Hlaudi pays back the money to Solidarity, but he still owes more

2019-01-28 17:41
Hlaudi Motsoeneng concludes his presser held at the Milpark Hotel in Johannesburg saying he is doing okay and spending time with his family. (Amanda Khoza, News24)

Hlaudi Motsoeneng concludes his presser held at the Milpark Hotel in Johannesburg saying he is doing okay and spending time with his family. (Amanda Khoza, News24)

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Former SABC chief operating officer Hlaudi Motsoeneng has paid R300 000 to trade union Solidarity in line with a Labour Court ruling.

In a statement, Solidarity CEO Dirk Hermann said Motsoeneng made the payment after the trade union embarked on a process to have his assets seized.

However, he said the R300 000 was only part of the full amount Motsoeneng owes it.

"The final amount owing will be determined once the costs associated with [a] Constitutional Court ruling, which Motsoeneng also lost, have been paid and included in the final amount due," Hermann explained.

The Labour Court ruling dates back to 2017 when Motsoeneng was found personally liable for legal costs incurred in a lawsuit in which it was found that the so-called SABC 8 had been dismissed unlawfully.

The SABC 8 is a group of journalists who were fired for speaking out against the broadcaster's decision to censor coverage of protests.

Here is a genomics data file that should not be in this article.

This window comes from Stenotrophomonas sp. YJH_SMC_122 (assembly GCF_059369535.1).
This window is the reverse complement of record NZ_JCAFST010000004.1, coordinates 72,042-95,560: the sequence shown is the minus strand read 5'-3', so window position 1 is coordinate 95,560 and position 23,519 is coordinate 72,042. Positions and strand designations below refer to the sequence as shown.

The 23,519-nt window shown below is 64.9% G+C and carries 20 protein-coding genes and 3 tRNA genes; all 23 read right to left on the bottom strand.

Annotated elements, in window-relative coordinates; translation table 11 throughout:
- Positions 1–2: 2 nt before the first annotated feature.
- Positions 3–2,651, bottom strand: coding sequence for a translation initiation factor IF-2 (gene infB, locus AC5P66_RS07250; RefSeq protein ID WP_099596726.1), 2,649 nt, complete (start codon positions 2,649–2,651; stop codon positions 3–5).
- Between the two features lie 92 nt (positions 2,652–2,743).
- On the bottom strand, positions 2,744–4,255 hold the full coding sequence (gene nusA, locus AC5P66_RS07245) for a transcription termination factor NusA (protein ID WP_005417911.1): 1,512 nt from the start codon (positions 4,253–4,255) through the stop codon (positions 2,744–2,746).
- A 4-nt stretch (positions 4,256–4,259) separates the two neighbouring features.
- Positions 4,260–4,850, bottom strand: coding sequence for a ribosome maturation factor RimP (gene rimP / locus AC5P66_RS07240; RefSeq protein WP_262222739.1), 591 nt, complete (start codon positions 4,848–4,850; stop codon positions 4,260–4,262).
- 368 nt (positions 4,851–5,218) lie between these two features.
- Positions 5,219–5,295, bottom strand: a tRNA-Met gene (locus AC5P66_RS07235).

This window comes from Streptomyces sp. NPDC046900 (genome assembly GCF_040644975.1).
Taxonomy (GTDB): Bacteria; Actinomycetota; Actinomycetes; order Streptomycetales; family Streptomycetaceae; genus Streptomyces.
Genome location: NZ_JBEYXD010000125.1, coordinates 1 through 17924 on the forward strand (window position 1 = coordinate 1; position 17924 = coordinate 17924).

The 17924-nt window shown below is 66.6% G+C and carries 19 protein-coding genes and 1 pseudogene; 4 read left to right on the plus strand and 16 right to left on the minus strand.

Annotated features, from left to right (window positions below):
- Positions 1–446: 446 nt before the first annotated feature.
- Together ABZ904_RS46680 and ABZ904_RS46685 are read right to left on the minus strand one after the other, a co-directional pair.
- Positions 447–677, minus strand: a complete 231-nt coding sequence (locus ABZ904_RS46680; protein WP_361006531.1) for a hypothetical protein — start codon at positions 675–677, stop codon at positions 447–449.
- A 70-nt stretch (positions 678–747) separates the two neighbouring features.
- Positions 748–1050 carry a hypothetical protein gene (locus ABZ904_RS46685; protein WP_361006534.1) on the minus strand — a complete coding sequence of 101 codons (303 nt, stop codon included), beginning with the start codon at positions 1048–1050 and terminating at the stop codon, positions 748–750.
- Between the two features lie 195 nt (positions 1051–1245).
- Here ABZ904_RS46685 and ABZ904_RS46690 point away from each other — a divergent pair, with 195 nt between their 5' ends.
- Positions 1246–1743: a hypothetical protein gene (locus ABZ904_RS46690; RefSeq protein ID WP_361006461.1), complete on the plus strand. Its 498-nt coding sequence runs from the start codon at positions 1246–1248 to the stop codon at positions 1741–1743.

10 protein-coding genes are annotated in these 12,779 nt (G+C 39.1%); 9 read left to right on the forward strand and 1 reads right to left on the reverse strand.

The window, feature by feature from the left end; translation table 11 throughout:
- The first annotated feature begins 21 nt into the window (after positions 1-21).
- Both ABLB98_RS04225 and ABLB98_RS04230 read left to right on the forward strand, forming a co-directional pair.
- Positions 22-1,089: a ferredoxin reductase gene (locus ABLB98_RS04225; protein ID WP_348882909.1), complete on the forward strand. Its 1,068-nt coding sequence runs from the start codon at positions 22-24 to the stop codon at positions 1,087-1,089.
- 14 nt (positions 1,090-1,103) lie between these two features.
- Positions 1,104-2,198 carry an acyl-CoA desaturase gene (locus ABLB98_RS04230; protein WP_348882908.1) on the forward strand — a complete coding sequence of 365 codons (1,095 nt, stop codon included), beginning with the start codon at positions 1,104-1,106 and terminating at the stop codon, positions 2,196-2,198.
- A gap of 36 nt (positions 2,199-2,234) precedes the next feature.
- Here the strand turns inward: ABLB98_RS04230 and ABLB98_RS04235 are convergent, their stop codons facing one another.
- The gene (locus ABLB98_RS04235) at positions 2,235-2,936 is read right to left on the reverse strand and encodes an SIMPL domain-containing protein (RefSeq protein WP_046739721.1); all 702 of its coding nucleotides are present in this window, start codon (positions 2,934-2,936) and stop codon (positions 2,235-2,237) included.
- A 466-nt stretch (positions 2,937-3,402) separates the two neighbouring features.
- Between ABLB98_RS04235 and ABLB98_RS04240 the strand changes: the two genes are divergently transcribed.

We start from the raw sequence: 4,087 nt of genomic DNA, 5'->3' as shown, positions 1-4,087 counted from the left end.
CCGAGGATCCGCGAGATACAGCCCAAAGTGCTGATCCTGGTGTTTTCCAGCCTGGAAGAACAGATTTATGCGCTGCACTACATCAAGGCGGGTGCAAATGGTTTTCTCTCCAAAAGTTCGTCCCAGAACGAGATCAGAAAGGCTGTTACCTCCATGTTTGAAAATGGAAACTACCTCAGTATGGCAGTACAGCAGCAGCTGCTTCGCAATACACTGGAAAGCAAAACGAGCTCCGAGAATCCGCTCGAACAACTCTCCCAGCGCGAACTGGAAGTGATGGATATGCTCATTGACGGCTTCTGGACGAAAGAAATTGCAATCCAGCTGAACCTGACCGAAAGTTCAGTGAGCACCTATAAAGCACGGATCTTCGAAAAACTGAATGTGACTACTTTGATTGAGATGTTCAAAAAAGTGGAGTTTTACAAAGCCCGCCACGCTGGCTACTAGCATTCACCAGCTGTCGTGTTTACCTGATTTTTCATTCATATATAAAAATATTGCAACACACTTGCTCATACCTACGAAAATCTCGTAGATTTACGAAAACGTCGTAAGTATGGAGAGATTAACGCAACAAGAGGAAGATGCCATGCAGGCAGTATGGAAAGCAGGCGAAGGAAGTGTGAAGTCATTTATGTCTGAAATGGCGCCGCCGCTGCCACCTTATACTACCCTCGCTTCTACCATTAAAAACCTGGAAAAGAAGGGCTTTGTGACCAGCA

READ: Hlaudi Motsoeneng takes SCA punitive cost order to ConCourt 

"Ironically, the Labour Court case is therefore being paid for by Motsoeneng and no one else. Solidarity has decided to use the money received from Motsoeneng in litigation against tax abuse. Although we will deposit Hlaudi's money in a fund to counter further tax abuse, we will not name the fund after him."

Hitting straight back at the trade union, Motsoeneng, who is now the president of newly formed political party, the African Content Movement (ACM), said that Solidarity's statement was a desperate PR exercise by the union in a well-known legal matter.

"It is clear that Solidarity is just seeking a political mileage. This issue is well known. I have duty to defend and protect the rule of law," said Motsoeneng in a statement.

"I have a bigger role of transforming the country, improving the lives of ordinary South Africans. This is more important than any other thing. In any case, I have already paid part of the money.

"I have nothing further to say."

In the statement, Motsoeneng added: "The issue of who gets named after the fund doesn't arise. It's extremely irrelevant."

Read more on:    solidarity  |  hlaudi motsoeneng  |  courts
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